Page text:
Remains identified, returned to family in 46-year-old murder

Timothy Morgan, who went missing in 1974 near Lyman is pictured at 13 years old (left), with his mother. He was 18 years old when he went missing, and investigators found his body in 1979. Local officials were able to identify the remains recently and returned the remains to Morgan’s family on Thursday morning. (COURTESY PHOTO/Uinta County Sheriff’s Office)

EVANSTON — Investigators with the Uinta County Sheriff’s Office have announced a partial resolution to a cold case homicide dating back to the early 1970s. Although the victim’s remains were finally able to be positively identified and released to family members, the murder itself remains unsolved.

According to a press release from the sheriff’s office, 18-year-old Timothy Eddy Morgan disappeared on or about Nov. 29, 1974. Morgan failed to return to his uncle’s residence in Lyman and was reported as a missing person. His car was located abandoned a few days later in the area of Ekin Station, on County Rd. 233 outside of Lyman, but a search revealed no sign of Morgan himself.

Nearly five years later, in April 1979, human remains were discovered about 1-1/2 miles from where the vehicle had been found, located just outside the initial foot search area. With the assistance of the Wyoming State Crime Laboratory, the remains were transported to Cheyenne, where an autopsy was conducted.

The remains were found to be that of a young adult male, with build and clothing all consistent with Morgan; however, it wasn’t possible at that time to make a confirmed positive identification or release the remains to family. The cause of death was ruled to be a gunshot wound and the death was ruled a homicide.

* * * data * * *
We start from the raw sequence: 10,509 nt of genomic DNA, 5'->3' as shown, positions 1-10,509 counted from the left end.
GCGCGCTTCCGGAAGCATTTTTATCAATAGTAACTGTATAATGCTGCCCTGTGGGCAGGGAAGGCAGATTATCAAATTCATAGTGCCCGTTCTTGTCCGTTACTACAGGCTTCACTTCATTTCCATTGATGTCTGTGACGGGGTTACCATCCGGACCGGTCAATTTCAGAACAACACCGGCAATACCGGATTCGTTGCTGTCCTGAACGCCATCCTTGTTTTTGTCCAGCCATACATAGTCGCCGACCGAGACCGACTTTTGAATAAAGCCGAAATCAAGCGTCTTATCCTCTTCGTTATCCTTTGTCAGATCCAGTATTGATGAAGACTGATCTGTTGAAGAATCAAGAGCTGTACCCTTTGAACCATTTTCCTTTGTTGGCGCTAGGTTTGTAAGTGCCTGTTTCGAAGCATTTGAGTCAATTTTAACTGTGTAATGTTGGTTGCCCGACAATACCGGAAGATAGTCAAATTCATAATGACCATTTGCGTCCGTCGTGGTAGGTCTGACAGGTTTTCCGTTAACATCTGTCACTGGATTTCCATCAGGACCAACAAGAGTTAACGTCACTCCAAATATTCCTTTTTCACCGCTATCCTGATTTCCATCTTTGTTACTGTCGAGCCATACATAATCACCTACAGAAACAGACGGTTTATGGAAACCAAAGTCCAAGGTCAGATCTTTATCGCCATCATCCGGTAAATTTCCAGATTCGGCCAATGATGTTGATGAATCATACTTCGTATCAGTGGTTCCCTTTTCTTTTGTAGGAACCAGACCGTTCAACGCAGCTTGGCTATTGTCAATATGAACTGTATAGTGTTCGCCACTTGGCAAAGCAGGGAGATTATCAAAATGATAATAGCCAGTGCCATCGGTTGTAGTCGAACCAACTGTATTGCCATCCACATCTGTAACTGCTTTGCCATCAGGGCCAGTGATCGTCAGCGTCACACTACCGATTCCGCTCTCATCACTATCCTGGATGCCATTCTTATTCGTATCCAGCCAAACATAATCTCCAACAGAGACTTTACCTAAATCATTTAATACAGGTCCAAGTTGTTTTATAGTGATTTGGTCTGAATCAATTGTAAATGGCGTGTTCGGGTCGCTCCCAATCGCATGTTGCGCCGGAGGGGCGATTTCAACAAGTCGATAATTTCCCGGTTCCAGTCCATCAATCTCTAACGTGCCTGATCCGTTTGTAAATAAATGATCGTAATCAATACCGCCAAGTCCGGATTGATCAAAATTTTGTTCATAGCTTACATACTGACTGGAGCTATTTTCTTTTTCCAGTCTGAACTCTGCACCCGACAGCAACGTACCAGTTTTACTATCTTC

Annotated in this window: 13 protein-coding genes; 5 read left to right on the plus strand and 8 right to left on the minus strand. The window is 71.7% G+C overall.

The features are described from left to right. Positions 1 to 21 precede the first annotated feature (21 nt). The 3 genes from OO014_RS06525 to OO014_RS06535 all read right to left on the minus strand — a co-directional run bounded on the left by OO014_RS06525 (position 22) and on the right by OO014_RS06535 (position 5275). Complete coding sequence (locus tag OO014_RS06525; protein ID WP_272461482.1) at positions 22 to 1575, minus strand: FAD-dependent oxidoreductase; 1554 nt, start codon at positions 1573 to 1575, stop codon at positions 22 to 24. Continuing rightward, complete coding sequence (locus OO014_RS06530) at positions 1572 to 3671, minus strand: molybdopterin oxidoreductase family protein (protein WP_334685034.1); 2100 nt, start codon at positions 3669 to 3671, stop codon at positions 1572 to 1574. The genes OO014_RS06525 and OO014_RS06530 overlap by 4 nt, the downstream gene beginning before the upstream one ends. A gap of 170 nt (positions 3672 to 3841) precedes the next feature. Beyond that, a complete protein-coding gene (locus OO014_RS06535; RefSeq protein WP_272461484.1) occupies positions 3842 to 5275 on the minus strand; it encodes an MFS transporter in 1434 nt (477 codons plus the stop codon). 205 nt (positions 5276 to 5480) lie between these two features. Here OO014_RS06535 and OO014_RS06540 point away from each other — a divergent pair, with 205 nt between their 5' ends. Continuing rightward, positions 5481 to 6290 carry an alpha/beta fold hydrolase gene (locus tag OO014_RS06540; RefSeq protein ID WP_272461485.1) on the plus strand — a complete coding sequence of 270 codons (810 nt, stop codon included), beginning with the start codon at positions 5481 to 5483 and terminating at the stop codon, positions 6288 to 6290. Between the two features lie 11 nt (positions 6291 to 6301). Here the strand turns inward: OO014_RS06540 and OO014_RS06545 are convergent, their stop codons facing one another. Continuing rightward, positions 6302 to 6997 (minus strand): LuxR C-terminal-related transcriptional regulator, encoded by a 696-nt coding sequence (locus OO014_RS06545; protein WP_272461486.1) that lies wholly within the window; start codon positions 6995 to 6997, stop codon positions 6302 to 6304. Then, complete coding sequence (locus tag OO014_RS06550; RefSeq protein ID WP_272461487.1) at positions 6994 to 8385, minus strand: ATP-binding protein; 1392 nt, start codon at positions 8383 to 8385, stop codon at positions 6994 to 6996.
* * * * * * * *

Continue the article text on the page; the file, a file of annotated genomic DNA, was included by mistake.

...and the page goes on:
On Jan. 31, 2017, investigators with the Uinta County Sheriff’s Office contacted the Wyoming State Crime Lab regarding the cold case and were referred to the University of North Texas, who assisted with securing a DNA sample from the skeletal remains for comparison to any possible family members to aid in positive identification.

The work of several sheriff’s office employees led to the location of Morgan’s full biological brother, who resided in Utah, and a half-sister who resided in California. The two siblings provided DNA samples for comparison to that from the skeletal remains, resulting in a match to the biological brother.

On Thursday, Nov. 5, Uinta County Coroner Greg Crandall, Sheriff Doug Matthews, Sgt. Brooke Hale and Victim’s Advocate Leisa Reiter met with Timothy Morgan’s brother and assisted with the transfer of the young man’s body to his final resting place.

Although the identification of the remains brings some closure, the case remains active and unsolved. The Uinta County Sheriff’s Office requests that anyone with any information regarding Morgan, his disappearance and/or death to please call the office at 307-783-1000.

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